So What Are You Up To These Days?

by Jonathan Pinnock

They have these reunions every ten years, but I’ve never been to one before, so it’s interesting to see who’s changed (the ones who were always youthful-looking) and who hasn’t (the ones who have looked middle-aged all their life), and in any case it’s a good time to catch up with people you haven’t seen since you left the place, if only to see if you’re doing better or worse than them. Anyway there’s this guy sitting next to me that I vaguely remember, but I can’t quite put a name to: prosperous-looking, tanned, bit of a paunch, obviously doing pretty well for himself. So we do the usual mutual introduction thing, and I remember him now, although I’m struggling to fill in all the details, because (as I say) it’s been a while since we last saw each other, and I can’t even remember which subject he was reading. He’s evasive when I ask him what he’s doing these days, but after a few glasses he opens up a bit and tells me that’s he’s actually in the torture business, which comes as something of a surprise, but these are strange times that we are living in so I try to act as if this is nothing unusual, and start asking him questions like what’s the best thing about being a torturer? (all the foreign travel apparently), what’s the worst thing about being a torturer? (again, all the foreign travel) and how do your kids feel about this? (no problem, apparently, and they certainly don’t get hassled in the playground any more). Then I remember: this guy used to be an activist, a hard-line leftie, a real firebrand, so I mention this to him, pointing out the obvious irony, and he laughs and says to me that he just grew up a little and by the way am I still the same apathetic wishy-washy liberal that I always was? And I say, maybe I am, maybe I’m not, maybe I might be, I’m not sure of anything these days, and he just nods and smiles at me while I blabber away about my insecurities, and I’m quite impressed later on when I realise precisely how much I have given away about myself without even having been shown the instruments.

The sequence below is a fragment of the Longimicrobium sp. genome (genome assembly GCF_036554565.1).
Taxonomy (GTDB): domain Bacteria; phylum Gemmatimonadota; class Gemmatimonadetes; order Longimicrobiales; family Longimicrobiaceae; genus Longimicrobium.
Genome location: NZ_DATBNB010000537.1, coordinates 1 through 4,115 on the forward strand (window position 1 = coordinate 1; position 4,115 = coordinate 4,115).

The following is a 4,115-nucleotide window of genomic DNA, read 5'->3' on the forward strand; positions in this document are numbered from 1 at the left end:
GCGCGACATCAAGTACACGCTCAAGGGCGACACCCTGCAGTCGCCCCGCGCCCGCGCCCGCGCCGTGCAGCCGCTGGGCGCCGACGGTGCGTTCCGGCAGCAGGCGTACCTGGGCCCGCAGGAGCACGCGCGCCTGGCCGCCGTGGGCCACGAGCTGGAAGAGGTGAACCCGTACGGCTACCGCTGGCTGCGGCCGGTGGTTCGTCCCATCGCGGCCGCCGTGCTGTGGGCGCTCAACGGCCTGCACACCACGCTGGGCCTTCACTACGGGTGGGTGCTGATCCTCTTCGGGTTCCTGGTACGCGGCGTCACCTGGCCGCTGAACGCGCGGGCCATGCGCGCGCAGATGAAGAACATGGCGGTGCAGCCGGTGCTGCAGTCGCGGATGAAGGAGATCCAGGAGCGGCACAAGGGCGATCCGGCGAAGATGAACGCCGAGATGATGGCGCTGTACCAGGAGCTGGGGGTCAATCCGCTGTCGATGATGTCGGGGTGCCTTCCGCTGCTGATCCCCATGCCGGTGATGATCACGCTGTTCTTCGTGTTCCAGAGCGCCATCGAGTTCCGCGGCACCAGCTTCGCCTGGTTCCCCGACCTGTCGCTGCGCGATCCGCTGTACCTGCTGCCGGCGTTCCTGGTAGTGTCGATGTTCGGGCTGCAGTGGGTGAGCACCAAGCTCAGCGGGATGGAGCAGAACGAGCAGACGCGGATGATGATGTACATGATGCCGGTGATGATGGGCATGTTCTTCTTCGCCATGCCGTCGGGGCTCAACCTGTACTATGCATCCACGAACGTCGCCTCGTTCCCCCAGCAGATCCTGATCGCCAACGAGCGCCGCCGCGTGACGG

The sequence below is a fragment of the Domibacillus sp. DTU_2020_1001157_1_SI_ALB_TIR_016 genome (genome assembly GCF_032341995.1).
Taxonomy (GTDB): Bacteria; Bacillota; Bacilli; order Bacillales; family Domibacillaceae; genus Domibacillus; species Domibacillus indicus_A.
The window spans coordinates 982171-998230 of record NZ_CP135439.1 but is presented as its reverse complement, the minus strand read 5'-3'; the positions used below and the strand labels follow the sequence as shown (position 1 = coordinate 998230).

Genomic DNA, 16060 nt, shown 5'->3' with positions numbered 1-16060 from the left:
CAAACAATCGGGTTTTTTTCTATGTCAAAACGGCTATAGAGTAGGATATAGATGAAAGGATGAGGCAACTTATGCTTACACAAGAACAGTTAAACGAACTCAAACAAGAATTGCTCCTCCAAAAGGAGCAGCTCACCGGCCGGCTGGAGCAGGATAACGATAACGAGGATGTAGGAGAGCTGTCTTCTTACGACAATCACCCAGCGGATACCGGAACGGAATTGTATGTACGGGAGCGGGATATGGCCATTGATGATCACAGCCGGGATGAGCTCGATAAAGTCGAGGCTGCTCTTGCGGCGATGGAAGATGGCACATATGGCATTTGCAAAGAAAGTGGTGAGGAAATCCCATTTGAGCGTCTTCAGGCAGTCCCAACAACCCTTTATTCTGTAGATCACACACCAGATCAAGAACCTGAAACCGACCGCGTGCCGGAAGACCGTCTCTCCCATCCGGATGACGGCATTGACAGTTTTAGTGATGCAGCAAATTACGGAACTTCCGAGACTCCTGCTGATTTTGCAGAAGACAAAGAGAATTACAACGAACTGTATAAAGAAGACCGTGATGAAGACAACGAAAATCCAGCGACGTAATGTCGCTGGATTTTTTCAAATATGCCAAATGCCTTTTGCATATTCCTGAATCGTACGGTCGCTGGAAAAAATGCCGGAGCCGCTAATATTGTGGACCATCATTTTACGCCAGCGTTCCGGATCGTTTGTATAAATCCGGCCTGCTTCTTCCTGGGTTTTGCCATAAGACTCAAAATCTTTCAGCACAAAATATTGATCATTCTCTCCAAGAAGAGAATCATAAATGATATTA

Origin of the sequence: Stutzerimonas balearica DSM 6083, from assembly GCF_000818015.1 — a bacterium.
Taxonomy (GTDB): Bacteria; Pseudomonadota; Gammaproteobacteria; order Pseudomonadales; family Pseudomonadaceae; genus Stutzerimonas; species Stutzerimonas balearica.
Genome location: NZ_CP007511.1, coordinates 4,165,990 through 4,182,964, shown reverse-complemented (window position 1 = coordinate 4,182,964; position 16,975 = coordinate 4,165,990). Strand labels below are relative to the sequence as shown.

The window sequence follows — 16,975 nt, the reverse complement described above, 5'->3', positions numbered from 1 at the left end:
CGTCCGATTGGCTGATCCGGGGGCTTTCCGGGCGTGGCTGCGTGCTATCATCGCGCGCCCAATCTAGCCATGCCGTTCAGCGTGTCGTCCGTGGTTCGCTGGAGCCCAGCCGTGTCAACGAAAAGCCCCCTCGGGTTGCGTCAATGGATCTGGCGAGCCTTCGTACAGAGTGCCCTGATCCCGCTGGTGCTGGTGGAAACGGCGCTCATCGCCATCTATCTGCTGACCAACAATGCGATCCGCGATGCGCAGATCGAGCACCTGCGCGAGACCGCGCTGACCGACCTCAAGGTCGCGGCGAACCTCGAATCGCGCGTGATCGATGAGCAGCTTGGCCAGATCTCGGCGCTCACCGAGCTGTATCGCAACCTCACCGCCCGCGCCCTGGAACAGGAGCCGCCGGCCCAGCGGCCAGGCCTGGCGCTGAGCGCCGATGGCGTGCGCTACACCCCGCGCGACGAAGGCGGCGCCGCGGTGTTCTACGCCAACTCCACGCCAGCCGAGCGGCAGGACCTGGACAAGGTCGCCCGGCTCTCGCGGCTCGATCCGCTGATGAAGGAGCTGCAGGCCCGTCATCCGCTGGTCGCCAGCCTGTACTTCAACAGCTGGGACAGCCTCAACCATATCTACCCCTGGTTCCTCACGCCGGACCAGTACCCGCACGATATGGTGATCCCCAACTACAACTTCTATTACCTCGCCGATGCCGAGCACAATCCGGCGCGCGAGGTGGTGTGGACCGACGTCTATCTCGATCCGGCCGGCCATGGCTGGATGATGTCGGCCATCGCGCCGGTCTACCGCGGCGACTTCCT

Jonathan Pinnock was born in Bedfordshire, England, and - despite having so far visited over forty other countries - has failed to relocate any further away than the next-door county of Hertfordshire. He is married with two children and a 1961 Ami Continental jukebox. His writing has won a number of prizes, short-listings and long-listings.